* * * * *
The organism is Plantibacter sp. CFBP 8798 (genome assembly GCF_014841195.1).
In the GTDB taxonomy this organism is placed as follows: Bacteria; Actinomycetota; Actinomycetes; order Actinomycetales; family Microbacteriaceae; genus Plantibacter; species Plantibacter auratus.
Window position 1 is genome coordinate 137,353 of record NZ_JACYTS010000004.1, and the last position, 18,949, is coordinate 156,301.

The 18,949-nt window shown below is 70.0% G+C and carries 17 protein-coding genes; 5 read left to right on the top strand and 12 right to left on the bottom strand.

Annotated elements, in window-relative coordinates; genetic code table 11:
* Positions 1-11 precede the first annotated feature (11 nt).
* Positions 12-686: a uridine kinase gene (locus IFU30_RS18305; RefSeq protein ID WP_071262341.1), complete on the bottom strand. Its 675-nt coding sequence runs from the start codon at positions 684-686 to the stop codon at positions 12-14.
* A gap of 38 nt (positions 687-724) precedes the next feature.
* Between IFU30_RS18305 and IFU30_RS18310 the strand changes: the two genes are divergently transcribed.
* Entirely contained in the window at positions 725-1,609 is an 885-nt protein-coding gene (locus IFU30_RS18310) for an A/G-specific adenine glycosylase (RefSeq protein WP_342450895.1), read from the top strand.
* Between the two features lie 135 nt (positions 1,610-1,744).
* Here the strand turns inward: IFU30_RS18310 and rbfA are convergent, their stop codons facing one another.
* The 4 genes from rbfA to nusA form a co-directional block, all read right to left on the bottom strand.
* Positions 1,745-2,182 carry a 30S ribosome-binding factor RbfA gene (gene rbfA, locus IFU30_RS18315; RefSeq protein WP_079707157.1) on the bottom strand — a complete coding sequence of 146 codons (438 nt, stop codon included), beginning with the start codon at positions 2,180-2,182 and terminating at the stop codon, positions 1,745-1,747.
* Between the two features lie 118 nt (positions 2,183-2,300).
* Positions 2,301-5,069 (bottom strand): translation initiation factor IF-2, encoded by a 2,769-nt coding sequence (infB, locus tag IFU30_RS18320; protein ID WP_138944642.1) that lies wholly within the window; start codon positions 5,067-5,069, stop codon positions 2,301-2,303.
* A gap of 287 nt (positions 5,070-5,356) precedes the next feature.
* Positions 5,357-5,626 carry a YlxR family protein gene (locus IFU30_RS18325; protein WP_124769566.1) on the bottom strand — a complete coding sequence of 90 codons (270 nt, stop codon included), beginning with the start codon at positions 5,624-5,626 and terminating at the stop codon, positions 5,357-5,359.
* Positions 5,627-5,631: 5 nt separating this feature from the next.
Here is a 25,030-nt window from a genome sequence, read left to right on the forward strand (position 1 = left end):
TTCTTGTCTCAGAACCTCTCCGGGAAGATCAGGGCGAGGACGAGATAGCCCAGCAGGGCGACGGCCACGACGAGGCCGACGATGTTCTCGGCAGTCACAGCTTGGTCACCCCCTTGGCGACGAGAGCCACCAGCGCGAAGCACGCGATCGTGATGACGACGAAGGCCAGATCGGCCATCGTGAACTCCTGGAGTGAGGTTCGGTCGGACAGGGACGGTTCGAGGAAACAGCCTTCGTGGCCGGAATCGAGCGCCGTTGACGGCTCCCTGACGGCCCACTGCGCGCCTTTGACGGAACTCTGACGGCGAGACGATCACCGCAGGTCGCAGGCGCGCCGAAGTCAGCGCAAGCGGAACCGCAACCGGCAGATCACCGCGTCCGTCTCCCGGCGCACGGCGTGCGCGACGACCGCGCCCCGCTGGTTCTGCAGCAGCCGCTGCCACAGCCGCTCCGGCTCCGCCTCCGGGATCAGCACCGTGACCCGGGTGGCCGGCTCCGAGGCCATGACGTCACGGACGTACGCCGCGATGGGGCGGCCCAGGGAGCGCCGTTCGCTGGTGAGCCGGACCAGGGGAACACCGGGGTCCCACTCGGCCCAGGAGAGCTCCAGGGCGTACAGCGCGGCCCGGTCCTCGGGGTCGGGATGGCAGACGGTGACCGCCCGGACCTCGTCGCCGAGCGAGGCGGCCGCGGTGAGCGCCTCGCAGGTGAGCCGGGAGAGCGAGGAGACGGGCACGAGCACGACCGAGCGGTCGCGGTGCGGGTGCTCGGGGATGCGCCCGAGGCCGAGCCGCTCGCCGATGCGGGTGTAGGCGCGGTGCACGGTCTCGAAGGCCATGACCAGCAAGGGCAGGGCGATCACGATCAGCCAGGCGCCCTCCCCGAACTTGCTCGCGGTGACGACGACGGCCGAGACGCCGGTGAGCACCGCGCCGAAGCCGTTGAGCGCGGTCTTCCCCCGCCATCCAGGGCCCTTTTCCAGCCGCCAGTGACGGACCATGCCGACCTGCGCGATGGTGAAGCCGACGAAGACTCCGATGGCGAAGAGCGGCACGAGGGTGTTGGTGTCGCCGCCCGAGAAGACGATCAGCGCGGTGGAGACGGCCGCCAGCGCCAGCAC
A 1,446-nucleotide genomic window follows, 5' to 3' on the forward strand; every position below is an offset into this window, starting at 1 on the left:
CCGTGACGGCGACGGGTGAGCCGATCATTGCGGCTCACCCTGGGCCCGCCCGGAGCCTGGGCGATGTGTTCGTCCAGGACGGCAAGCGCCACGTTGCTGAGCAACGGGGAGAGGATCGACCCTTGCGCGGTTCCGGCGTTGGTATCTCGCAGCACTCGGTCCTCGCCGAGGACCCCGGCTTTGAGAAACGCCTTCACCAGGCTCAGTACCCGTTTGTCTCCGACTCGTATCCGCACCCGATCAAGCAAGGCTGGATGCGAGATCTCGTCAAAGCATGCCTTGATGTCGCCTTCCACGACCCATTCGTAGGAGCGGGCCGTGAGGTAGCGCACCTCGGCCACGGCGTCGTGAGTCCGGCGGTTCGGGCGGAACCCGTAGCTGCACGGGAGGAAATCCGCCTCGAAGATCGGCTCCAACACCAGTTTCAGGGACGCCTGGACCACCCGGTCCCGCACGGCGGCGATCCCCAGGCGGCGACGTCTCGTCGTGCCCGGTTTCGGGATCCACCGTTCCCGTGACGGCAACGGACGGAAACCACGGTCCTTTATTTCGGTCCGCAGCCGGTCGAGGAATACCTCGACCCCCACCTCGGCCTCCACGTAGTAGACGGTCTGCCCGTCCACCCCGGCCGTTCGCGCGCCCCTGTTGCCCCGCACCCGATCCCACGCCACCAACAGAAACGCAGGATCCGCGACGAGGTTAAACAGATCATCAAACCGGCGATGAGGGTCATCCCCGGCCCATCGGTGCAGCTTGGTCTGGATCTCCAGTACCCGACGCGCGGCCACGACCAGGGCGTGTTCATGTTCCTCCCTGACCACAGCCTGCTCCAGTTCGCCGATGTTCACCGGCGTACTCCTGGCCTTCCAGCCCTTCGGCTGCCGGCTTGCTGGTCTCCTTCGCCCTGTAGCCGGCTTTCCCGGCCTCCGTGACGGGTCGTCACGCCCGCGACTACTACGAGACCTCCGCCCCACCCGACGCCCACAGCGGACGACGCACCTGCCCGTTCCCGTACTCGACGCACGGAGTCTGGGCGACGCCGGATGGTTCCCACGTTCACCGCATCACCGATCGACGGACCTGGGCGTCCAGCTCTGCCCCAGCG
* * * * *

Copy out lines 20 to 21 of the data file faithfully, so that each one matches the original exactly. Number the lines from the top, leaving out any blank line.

Here is a 25,030-nt window from a genome sequence, read left to right on the forward strand (position 1 = left end):
TTCTTGTCTCAGAACCTCTCCGGGAAGATCAGGGCGAGGACGAGATAGCCCAGCAGGGCGACGGCCACGACGAGGCCGACGATGTTCTCGGCAGTCACAGCTTGGTCACCCCCTTGGCGACGAGAGCCACCAGCGCGAAGCACGCGATCGTGATGACGACGAAGGCCAGATCGGCCATCGTGAACTCCTGGAGTGAGGTTCGGTCGGACAGGGACGGTTCGAGGAAACAGCCTTCGTGGCCGGAATCGAGCGCCGTTGACGGCTCCCTGACGGCCCACTGCGCGCCTTTGACGGAACTCTGACGGCGAGACGATCACCGCAGGTCGCAGGCGCGCCGAAGTCAGCGCAAGCGGAACCGCAACCGGCAGATCACCGCGTCCGTCTCCCGGCGCACGGCGTGCGCGACGACCGCGCCCCGCTGGTTCTGCAGCAGCCGCTGCCACAGCCGCTCCGGCTCCGCCTCCGGGATCAGCACCGTGACCCGGGTGGCCGGCTCCGAGGCCATGACGTCACGGACGTACGCCGCGATGGGGCGGCCCAGGGAGCGCCGTTCGCTGGTGAGCCGGACCAGGGGAACACCGGGGTCCCACTCGGCCCAGGAGAGCTCCAGGGCGTACAGCGCGGCCCGGTCCTCGGGGTCGGGATGGCAGACGGTGACCGCCCGGACCTCGTCGCCGAGCGAGGCGGCCGCGGTGAGCGCCTCGCAGGTGAGCCGGGAGAGCGAGGAGACGGGCACGAGCACGACCGAGCGGTCGCGGTGCGGGTGCTCGGGGATGCGCCCGAGGCCGAGCCGCTCGCCGATGCGGGTGTAGGCGCGGTGCACGGTCTCGAAGGCCATGACCAGCAAGGGCAGGGCGATCACGATCAGCCAGGCGCCCTCCCCGAACTTGCTCGCGGTGACGACGACGGCCGAGACGCCGGTGAGCACCGCGCCGAAGCCGTTGAGCGCGGTCTTCCCCCGCCATCCAGGGCCCTTTTCCAGCCGCCAGTGACGGACCATGCCGACCTGCGCGATGGTGAAGCCGACGAAGACTCCGATGGCGAAGAGCGGCACGAGGGTGTTGGTGTCGCCGCCCGAGAAGACGATCAGCGCGGTGGAGACGGCCGCCAGCGCCAGCAC